Patriots

Hanrahan impressed with Fenway after first visit

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Hanrahan impressed with Fenway after first visit

BOSTON Fenway Park is one of the four ballparks in which Joel Hanrahan has never pitched. The new Red Sox closer had never even visited the ancient park before Tuesday. So, as a fan of baseball history, he made sure to work a tour of the park into his itinerary. He started with the home clubhouse, before a trip to left field and a peek inside the Green Monster before taking in the view from topside.

Its a lot nicer than I thought it was going to be, Hanrahan said. Obviously, theyve put some money into it over the years.

I thought, this place is amazing. A lot bigger than I thought it was. Obviously a ton of history here. Got to go up on the top of the monster, see what its like from that angle. I know my wife is going to be begging me to sit out there one day. It looked great. Got to go in the clubhouse for the first time, try to see where my new office is. Im definitely excited. It looks great.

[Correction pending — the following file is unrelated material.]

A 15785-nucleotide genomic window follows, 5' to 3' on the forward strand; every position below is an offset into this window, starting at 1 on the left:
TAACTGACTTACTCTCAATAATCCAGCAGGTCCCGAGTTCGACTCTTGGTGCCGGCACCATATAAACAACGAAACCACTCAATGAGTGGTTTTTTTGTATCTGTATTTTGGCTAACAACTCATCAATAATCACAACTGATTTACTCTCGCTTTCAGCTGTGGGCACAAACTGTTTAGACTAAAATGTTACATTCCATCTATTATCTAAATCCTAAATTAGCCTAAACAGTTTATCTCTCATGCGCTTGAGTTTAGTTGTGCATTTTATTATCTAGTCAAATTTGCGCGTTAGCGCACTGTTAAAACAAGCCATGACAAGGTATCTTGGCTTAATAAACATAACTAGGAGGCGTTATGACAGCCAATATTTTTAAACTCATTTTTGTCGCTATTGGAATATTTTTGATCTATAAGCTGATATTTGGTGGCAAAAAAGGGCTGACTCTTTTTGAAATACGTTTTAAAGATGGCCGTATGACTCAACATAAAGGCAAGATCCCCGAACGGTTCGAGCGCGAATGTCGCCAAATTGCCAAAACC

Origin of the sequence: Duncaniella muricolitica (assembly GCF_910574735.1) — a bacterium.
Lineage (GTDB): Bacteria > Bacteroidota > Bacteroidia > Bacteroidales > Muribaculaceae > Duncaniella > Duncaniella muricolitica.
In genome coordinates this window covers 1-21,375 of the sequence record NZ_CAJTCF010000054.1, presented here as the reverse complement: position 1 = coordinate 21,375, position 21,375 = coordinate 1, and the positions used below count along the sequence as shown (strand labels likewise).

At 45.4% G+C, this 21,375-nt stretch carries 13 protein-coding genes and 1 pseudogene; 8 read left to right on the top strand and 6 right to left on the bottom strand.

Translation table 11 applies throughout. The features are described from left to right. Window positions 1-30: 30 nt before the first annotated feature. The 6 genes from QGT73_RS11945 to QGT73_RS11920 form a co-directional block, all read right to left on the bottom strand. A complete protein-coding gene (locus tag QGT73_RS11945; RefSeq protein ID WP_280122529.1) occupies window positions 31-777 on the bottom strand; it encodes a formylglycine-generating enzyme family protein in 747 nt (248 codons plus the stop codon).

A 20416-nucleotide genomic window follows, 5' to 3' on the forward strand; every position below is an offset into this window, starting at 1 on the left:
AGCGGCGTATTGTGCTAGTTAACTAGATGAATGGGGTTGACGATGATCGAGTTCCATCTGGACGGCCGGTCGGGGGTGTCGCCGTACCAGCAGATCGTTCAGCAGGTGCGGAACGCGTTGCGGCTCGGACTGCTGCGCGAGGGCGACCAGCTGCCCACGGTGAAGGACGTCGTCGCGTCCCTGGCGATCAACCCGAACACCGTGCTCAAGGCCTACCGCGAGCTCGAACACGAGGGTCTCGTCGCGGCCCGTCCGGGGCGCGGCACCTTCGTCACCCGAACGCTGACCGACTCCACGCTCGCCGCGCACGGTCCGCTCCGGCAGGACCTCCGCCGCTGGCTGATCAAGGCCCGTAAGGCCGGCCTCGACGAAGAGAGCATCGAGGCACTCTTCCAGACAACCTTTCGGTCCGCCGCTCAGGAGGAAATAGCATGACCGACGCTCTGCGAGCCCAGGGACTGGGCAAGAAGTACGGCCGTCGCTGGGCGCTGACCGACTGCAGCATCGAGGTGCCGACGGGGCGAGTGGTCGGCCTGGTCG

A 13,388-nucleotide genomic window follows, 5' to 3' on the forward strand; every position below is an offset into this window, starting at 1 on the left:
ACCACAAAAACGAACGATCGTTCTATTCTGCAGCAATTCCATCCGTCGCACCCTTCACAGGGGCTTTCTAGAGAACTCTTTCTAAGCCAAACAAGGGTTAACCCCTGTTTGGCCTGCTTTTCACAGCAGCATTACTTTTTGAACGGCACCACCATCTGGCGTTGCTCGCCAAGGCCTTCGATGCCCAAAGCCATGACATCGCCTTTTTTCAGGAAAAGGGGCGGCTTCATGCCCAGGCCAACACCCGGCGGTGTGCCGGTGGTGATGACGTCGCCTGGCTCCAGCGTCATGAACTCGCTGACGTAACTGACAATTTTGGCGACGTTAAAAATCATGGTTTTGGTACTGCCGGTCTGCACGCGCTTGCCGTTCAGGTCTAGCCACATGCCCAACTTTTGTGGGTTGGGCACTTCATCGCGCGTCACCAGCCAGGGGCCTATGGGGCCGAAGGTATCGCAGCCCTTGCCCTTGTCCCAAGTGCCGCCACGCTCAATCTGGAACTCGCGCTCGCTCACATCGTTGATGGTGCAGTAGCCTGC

Hanrahans wife, Kim, was born in Virginia but her parents are from the Greater Boston area and shes visited Fenway several times during family visits.

Shes been to one of the Red Sox-Yankees games here before, Hanrahan said. She said its awesome. The environment of a baseball game is completely different than any other place that shes been. So thatll be a fun experience.

Hanrahan, who turned 31 in October and was acquired in a trade with the Pirates in December, will soon get that experience for himself.

But, pitching in the American League East will also be a relatively new experience for him. In his six-season career with the Nationals and Pirates, Hanrahan has compiled a record of 22-17 with 96 saves and a 3.74 ERA in 353 games (11 starts). With the Pirates in 2012 he was 5-2, with 36 saves, and a 2.72 ERA in 63 games, spanning 59 23 innings.

But, he has appeared in just 15 games, spanning 14 23 innings, against AL East teams 10 against the Orioles, one against the Rays, and four against the Blue Jays. In all, he has compiled a record of 2-1 with three saves, a 4.29 ERA, and a .259 opponents batting average.

Hanrahan has heard the skepticism directed at pitchers going from the National League to the American League.